‘An endless demand’: To keep up with COVID test kit production, Evco Plastics seeks to hire

DEFOREST, Wis. – A Deforest plastics company is looking to hire employees to help keep up with the demand for COVID-19 testing kits.

Evco Plastics, an injection molding company started in 1964, has machines running 24/7 in one of its three area facilities to produce at-home saliva tests for a customer that once made DNA testing kits.

“Major League Baseball just used it. We just saw a commercial for it, so they’ve been getting a lot of press on that, and we cannot keep up with their demands,” said Kate Bashir, director of sales strategy. “It’s been exciting, but challenging, too, because we want to be part of the cause and cure, but we can’t find people to help us.”

The company is also making face shields in response to the pandemic.

“The whole facility and teams I’ve worked with have been very busy, and we’ve been spread thin,” Project Engineer Cole Amborn said.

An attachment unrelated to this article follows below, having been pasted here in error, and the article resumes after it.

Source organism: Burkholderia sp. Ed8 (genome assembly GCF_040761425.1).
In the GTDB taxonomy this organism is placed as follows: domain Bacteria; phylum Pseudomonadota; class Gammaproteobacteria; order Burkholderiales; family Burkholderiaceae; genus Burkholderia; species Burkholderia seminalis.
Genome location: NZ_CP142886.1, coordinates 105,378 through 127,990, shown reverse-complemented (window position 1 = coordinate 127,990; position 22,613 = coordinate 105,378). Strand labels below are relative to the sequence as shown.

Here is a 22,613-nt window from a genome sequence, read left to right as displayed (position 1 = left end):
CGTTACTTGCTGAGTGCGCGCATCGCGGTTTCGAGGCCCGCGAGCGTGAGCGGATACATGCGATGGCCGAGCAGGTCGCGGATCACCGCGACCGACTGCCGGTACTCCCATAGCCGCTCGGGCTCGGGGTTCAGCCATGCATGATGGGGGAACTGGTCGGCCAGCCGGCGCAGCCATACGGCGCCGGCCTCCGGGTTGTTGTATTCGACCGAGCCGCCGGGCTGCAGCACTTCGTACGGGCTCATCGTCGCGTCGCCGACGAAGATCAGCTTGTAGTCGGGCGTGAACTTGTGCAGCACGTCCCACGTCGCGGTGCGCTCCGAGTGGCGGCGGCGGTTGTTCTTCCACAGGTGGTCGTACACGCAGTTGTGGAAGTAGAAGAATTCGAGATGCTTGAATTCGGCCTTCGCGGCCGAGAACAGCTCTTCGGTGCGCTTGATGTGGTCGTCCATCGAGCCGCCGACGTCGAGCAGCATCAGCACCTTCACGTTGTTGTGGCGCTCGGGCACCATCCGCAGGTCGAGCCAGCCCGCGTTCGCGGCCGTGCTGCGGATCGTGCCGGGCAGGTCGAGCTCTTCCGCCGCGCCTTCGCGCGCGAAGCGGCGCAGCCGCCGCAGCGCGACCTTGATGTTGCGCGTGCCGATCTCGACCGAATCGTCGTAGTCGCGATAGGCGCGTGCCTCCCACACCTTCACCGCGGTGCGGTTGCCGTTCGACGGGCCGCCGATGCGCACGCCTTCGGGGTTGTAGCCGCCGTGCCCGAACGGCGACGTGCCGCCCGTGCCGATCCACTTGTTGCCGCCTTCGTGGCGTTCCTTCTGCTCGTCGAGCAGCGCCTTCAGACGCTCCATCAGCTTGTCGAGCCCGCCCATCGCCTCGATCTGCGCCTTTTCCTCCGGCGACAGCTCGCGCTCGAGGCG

According to Amborn, Evco Plastics currently makes 10,000 to 20,000 test kits a day. The goal is to make that number closer to 66,000, resulting in two million per month.

“We do have a lot of automation: robots picking parts and sometimes even packing them,” Bashir said. “But we still need people.”

Human Resources Manager Amy Ruehlow has been with the family-owned company for more than 22 years and said the average employee tenure is more than 10 years.

“It’s not just work that I’m going to, but I do feel like I’m working with family,” Ruehlow said.

She wasn’t sure why they’re having a tough time hiring with unemployment rates so high. She said Evco could be a perfect fit for those seeking employment during a time when their product is so needed.

“They’re taking as my kits as we can make. Obviously, the faster we can fill positions the more kits that they will take,” Ruehlow said. “We’re making a difference, so I think that’s even more important now.”

“It’s kind of been surreal to be involved with. It’s rewarding (because) of the cause and function of the kits,” Amborn said. “I think a lot of people will reflect on these times and be able to say, ‘During the pandemic I was helping out firsthand and providing the testing that’s needed to move past this.”

The company is looking to hire 40 to 50 people for a variety of shifts and positions, beyond just making COVID-19 test kits.